Bitcoin has had a rollercoaster few months. The world's biggest cryptocurrency by market cap hit an all-time high above $63,000 in April, but lost 50% of its value over the next three months. The coin's price dipped below $30,000 as recently as last week.
The cryptocurrency's value spike over the weekend, however, thanks in part to a recent show of support from big names like Tesla and SpaceX CEO Elon Musk and Twitter and Square CEO Jack Dorsey at the "The B-Word" conference.
Bitcoin was trading above $38,000 as of Monday afternoon. Though it's a long way from its peak, bitcoin is still up 33% on the year.
Bitcoin surged in popularity in 2017 when it rallied from $900 to almost $20,000 in less than a year. But it has become known as much for its plunges as for its rallies and has seen its value plummet on several occasions. It is volatile for the same reason that it is valuable — there is no central authority that can intervene in the market.
Bitcoin currently has a market cap of around $736 billion. That's far greater than Ethereum's $277 billion market cap, which is the second-largest cryptocurrency by market cap.
If you invested in bitcoin last July, it would have grown 252% over the past 12 months. A $1,000 bitcoin purchase on July 26, 2020 — at a price of $10,990.87 per coin — would be worth $3,525.65 at Monday morning's price of $38,750, according to CNBC calculations.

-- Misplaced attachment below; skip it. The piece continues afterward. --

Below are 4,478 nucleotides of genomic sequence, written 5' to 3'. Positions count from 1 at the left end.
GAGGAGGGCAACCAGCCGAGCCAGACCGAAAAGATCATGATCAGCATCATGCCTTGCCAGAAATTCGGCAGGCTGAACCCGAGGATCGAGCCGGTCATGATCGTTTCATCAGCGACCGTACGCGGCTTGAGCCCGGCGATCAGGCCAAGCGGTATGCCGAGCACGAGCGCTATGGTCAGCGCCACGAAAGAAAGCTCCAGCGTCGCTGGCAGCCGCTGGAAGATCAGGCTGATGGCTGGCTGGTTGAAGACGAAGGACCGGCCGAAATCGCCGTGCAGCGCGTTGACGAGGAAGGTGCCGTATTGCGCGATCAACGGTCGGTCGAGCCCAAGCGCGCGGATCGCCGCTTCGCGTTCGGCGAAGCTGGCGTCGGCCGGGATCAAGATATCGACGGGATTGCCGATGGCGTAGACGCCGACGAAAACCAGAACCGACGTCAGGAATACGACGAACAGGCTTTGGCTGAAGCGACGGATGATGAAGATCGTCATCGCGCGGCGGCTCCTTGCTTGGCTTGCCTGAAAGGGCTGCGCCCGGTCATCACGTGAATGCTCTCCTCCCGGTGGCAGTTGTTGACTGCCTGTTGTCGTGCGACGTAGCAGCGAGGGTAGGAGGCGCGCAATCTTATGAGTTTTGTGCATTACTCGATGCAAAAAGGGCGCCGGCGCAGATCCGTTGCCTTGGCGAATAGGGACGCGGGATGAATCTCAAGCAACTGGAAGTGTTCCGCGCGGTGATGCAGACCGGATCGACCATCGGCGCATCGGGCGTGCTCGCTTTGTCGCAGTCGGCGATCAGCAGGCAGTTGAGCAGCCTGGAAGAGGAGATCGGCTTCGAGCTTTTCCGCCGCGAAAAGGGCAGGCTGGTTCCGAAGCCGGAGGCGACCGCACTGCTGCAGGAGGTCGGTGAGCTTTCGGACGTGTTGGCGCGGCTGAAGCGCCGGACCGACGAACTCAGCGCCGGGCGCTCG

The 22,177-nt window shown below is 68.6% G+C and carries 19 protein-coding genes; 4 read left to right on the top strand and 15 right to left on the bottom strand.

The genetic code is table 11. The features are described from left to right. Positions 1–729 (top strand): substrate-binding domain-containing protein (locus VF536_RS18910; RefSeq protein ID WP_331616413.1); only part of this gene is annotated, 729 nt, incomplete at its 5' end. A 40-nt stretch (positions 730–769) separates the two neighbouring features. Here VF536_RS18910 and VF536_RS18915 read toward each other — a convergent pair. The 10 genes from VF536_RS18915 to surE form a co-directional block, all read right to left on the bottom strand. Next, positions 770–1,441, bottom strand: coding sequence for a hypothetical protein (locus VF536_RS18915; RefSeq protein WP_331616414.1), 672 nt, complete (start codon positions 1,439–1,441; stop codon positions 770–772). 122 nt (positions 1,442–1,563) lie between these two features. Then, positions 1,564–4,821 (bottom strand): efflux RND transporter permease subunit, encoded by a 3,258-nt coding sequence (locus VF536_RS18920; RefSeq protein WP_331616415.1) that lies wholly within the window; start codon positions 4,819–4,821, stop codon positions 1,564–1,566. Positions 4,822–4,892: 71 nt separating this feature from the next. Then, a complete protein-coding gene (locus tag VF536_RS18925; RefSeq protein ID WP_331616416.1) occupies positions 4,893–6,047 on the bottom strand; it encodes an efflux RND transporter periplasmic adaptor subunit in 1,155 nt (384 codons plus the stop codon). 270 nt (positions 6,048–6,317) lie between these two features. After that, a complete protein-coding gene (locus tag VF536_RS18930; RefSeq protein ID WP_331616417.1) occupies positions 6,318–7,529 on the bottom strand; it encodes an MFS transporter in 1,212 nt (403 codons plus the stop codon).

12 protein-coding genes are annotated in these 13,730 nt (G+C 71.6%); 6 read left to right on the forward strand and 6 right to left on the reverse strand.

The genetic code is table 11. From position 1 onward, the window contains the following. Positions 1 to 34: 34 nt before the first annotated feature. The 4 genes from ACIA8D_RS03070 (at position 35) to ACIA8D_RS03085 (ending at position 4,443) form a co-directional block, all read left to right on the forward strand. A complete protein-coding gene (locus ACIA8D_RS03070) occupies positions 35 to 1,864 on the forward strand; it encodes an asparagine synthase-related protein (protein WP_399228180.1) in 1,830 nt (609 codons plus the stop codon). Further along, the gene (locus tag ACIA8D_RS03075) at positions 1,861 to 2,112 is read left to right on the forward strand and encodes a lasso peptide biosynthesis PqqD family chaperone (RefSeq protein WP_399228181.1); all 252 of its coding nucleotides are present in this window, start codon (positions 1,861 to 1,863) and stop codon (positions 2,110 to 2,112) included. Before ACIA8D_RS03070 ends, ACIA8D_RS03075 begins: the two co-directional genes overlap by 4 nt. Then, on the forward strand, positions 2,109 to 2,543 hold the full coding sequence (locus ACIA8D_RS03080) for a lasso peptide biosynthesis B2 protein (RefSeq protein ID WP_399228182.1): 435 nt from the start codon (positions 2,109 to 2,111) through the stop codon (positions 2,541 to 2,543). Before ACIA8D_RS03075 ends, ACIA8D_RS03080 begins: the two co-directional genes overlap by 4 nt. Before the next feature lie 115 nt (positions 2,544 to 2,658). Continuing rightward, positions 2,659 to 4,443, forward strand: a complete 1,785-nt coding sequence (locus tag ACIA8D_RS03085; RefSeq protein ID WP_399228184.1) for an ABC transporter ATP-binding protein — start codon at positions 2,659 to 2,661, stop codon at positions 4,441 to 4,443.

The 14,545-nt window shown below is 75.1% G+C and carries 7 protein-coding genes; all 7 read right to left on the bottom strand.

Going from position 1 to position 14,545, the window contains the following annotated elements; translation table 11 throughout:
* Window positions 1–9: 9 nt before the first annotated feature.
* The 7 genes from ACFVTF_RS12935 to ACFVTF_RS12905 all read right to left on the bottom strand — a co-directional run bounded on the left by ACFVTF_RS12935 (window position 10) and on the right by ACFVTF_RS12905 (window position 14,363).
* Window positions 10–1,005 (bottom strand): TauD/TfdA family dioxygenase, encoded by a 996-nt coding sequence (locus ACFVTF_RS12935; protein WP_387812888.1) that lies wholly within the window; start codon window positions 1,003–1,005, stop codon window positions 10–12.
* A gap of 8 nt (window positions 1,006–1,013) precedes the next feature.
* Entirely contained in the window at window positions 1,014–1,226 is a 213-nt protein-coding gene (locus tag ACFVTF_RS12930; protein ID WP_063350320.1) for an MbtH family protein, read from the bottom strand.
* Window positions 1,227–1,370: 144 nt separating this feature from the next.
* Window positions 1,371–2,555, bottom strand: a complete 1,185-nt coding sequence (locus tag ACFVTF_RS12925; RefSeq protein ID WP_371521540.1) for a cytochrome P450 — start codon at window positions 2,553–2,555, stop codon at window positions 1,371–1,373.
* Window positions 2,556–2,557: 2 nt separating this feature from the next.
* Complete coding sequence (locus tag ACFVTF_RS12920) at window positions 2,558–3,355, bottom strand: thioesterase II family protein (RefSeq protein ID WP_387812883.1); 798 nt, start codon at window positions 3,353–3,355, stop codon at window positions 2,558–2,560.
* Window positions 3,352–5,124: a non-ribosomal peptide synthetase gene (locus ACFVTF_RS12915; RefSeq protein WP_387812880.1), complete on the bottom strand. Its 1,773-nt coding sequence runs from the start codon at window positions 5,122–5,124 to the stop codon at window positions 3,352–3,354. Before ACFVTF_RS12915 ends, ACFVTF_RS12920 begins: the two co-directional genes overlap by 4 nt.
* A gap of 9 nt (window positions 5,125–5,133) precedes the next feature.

If you zoom out further, the growth curve is even steeper. On July 26, 2016, $1,000 would have bought you 1.52 bitcoin at a price of $656.17 per coin. Today, that investment would be worth $58,900, representing growth of 5,805%.
Going back 10 years, bitcoin's percent growth is six figures. In July 2011, two years after it was created, one coin cost $13.91. Back then, $1,000 would have bought you 71.89 bitcoin, which would be worth $2,785,737.50 today. That figure represents growth of 278,476.56%.
A $1,000 investment in the S&P 500, by comparison, would be up 39.3% since last July, 123.78% since 2016 and 305.97% since 2011. That means that your $1,000 would have grown to $1,393.31 in the past year, $2,237.84 in the past 5 years and to $4,059.68 over the past decade. But this doesn't mean that the S&P is a worse investment. In fact, legendary investor Warren Buffett says it's the best place for most people to put their money.
Unlike bitcoin, which is known for its volatility, the S&P 500 is a considered a relatively reliable investment. It also has a decades-long track record of providing returns for investors.
When it comes to crypto, remember that past performance is no guarantee of future returns, and experts have cautioned investors to put no more money into cryptocurrencies than they are comfortable losing.
If you do decide to get into crypto, consider not making a large purchase all at once, but instead dollar-cost averaging by spreading it out into smaller purchases over time.
Sign up now: Get smarter about your money and career with our weekly newsletter